What’s the Difference Between Life Coaching and Psychotherapy?

What’s the difference between Life Coaching and Psychotherapy?

by: Johnny Blogger consultant with

The primary difference between a life coach and a psychotherapist or mental health counselor is that psychotherapists and counselors commonly “treat” clinical issues, such as an existing mental health problem like depression, anxiety, post-traumatic stress disorder, etc. A life coach however does not treat anything. Therefore, life coach services are not covered by insurance programs.


Another difference between traditional psychotherapy and Life coaching is that in psychotherapy, the client is generally going through severe pain and suffering. They are seeking relief and looking to the therapist to “fix” them or help them eliminate their problem. The client will seek therapy to deal with their acute distress so they can then leave, terminate the relationship, and resume their previous life. In short, they are being treated for something.


More about the differences between Life Coaching and Psychotherapy


In Life Coaching, the relationship may typically be short term or it could last months and years. Sometimes there are situations where a client wishes time-limited life coaching , such as being coached through a special project or personal transition. An example might be learning how to better communicate in preparation for a job interview or promotion.  This is different from psychotherapy where there could be a brief encounter with a therapist for a specific issue or concern, such as overwhelming grief over the loss of a loved one. Sometimes the client may be severely emotionally damaged and need to stay in psychotherapy for many years simply to maintain an emotional holding pattern. Again, the primary difference is that Life Coaching is not focused on treating a problem – where psychotherapy is.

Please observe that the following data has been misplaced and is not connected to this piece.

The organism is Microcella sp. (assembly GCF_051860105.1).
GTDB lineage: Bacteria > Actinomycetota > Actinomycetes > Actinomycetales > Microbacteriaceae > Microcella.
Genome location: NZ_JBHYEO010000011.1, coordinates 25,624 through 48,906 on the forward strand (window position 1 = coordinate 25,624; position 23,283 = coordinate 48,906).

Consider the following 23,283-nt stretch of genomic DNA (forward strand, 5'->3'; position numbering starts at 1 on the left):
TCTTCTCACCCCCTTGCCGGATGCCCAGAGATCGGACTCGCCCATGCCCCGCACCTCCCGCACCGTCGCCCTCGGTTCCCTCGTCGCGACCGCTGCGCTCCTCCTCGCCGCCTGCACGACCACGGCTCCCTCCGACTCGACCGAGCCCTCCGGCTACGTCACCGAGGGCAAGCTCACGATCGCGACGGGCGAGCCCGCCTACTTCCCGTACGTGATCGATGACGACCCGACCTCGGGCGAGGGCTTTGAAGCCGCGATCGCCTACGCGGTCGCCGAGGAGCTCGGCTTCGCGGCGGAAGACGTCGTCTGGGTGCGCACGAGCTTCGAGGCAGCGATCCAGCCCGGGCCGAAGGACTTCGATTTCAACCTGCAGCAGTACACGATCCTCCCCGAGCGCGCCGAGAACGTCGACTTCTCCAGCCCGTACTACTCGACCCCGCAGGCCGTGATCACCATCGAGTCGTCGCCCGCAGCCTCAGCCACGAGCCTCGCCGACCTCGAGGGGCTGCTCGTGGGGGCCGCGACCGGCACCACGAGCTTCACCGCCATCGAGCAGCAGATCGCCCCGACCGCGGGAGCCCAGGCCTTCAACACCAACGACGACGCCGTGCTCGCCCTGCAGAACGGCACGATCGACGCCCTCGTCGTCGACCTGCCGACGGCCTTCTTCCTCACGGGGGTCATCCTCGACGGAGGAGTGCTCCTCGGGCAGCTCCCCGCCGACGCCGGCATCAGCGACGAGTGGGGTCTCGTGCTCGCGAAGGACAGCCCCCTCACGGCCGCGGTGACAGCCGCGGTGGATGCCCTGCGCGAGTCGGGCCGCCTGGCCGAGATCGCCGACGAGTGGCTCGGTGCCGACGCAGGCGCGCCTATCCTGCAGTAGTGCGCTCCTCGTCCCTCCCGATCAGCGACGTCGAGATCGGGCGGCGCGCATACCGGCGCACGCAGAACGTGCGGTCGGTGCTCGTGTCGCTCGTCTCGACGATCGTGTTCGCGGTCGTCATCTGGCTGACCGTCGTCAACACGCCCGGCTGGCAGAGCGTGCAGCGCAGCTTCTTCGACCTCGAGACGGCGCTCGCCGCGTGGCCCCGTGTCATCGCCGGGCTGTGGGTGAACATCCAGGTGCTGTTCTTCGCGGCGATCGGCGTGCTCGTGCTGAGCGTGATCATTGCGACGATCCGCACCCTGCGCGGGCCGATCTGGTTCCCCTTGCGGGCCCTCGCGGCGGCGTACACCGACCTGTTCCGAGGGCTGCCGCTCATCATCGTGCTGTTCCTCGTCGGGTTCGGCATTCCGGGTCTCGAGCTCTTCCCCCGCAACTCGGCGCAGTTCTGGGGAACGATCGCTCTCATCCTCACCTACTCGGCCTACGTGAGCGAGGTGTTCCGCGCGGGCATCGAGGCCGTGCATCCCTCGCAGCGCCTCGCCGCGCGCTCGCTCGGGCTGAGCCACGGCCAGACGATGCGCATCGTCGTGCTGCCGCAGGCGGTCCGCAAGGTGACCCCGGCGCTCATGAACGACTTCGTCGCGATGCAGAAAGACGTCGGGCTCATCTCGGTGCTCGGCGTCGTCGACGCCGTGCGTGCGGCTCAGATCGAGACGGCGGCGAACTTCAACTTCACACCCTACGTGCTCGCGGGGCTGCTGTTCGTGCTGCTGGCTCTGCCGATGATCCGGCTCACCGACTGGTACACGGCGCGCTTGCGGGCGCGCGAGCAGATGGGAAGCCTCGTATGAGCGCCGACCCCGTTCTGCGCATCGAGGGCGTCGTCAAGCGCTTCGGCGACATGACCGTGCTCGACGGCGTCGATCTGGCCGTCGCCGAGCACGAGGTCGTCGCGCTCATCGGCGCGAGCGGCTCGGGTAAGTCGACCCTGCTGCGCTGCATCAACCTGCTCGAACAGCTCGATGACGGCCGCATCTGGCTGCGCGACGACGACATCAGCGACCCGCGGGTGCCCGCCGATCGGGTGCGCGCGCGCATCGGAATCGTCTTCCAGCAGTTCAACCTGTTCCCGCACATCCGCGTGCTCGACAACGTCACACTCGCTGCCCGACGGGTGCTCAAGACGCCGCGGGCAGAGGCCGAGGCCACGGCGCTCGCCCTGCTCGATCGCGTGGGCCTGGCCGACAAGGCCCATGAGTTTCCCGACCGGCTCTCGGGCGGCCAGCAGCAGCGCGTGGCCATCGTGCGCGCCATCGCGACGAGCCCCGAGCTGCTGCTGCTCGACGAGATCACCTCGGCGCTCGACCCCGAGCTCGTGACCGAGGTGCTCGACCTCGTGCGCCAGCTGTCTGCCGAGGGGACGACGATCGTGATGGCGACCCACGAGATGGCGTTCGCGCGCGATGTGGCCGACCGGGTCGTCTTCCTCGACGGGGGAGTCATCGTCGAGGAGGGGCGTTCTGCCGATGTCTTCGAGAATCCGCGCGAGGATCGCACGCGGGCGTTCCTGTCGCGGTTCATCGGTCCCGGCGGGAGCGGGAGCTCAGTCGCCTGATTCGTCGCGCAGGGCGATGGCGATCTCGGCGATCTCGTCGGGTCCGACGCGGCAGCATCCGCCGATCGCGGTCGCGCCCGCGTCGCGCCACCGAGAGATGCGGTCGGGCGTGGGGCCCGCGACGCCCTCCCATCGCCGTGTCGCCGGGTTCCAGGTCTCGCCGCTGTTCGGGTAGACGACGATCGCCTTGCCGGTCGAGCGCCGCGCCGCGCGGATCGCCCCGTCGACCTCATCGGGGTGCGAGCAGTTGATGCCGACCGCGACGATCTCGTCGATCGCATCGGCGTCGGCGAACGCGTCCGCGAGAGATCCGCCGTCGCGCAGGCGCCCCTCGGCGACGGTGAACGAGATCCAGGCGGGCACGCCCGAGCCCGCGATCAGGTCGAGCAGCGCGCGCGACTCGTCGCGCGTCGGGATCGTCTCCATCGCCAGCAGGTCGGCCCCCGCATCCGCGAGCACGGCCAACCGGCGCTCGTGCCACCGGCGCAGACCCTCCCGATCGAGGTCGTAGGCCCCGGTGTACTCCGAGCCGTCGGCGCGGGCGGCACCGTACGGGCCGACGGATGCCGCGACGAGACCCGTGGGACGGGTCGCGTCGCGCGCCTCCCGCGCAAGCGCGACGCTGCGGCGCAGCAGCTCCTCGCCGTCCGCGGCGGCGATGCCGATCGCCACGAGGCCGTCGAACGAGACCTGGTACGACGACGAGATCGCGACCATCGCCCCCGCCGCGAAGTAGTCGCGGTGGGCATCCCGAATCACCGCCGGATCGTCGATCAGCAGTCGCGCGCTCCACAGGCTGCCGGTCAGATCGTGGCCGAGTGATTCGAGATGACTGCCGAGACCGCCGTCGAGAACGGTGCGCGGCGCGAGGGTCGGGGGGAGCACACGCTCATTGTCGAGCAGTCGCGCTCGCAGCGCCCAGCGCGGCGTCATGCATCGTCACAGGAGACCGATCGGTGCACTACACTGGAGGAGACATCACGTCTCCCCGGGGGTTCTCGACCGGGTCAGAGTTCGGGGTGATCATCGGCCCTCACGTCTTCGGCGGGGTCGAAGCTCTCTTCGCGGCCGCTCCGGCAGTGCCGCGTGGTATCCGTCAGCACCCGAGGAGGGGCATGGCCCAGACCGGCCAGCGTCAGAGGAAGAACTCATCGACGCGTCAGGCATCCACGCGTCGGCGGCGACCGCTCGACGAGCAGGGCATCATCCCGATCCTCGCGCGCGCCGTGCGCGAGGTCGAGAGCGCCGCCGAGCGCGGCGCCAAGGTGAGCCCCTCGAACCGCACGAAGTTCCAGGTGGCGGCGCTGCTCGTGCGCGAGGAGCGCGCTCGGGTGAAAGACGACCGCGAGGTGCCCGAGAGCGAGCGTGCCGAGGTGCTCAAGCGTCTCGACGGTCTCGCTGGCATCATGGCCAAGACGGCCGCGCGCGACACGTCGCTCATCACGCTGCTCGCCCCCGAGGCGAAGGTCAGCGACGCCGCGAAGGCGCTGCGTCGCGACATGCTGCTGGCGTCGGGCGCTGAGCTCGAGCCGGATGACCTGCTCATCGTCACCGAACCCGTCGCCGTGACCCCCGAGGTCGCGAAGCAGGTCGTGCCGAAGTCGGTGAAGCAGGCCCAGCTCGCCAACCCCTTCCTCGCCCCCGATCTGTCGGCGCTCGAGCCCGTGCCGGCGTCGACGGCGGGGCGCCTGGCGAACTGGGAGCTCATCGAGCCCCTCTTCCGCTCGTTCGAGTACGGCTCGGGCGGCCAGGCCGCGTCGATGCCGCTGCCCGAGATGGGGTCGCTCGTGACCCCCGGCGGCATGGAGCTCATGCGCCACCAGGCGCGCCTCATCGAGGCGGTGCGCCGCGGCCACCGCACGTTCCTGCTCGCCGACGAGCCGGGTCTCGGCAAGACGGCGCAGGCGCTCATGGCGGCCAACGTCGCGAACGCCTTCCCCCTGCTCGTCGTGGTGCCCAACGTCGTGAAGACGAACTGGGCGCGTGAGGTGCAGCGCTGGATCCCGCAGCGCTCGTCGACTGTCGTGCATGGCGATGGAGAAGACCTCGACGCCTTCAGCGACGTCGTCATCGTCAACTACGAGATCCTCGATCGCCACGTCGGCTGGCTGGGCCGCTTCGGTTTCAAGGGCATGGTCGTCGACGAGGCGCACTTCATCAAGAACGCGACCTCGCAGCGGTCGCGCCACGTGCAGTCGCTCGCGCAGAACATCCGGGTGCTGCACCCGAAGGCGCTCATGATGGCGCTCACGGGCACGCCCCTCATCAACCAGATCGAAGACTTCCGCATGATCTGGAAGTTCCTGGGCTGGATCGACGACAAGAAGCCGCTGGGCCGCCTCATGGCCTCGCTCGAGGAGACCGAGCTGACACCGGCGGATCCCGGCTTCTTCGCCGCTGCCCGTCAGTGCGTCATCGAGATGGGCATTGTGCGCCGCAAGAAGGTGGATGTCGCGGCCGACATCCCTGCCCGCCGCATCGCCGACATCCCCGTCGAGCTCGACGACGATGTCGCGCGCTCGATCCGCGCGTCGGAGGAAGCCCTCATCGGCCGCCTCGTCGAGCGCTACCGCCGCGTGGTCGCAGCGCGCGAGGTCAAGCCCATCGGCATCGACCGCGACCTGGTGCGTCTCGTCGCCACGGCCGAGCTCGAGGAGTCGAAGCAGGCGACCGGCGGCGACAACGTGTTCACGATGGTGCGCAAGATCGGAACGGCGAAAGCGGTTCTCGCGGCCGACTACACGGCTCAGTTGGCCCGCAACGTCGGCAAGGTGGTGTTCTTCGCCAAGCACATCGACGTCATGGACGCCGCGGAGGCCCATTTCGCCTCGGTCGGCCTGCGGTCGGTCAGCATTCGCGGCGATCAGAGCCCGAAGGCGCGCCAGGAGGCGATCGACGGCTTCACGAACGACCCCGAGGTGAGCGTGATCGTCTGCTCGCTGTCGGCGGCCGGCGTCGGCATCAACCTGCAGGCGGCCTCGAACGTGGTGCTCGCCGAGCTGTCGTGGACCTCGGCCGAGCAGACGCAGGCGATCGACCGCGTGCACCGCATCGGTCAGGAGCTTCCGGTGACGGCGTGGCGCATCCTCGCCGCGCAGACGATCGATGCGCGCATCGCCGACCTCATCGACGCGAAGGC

Differences in boundaries between Life Coaching and traditional Psychotherapy/Counseling


The boundaries that exist in the psychotherapy relationship are quite rigid. This is mostly because the patient/client is usually suffering a clinically diagnosable condition, and sometimes they can be very fragile emotionally. Breeching these boundaries can often be devastating for the patient/client. Some boundaries can include no contact outside of the therapeutic setting, e.g., office, clinic, hospital, etc. except in very rare and extenuating circumstances. Self-disclosure on the part of the psychotherapist is generally minimal. Also, allowing a genuine two-way dialogue to evolve is not supported. Life Coaching has a much more flexible set of boundaries. The assumption is that the life coach is dealing with an emotionally healthy, relatively well-adjusted and effectively functioning individual. Therefore, appropriate self-disclosure by the coach, more authenticity, lightness, fun and friendliness in the relationship is often the rule.


About the author:


Johnny Blogger is a consultant in the mental health field and contributes his marketing services to organizations such as 2nd Story Consultants in Chicago at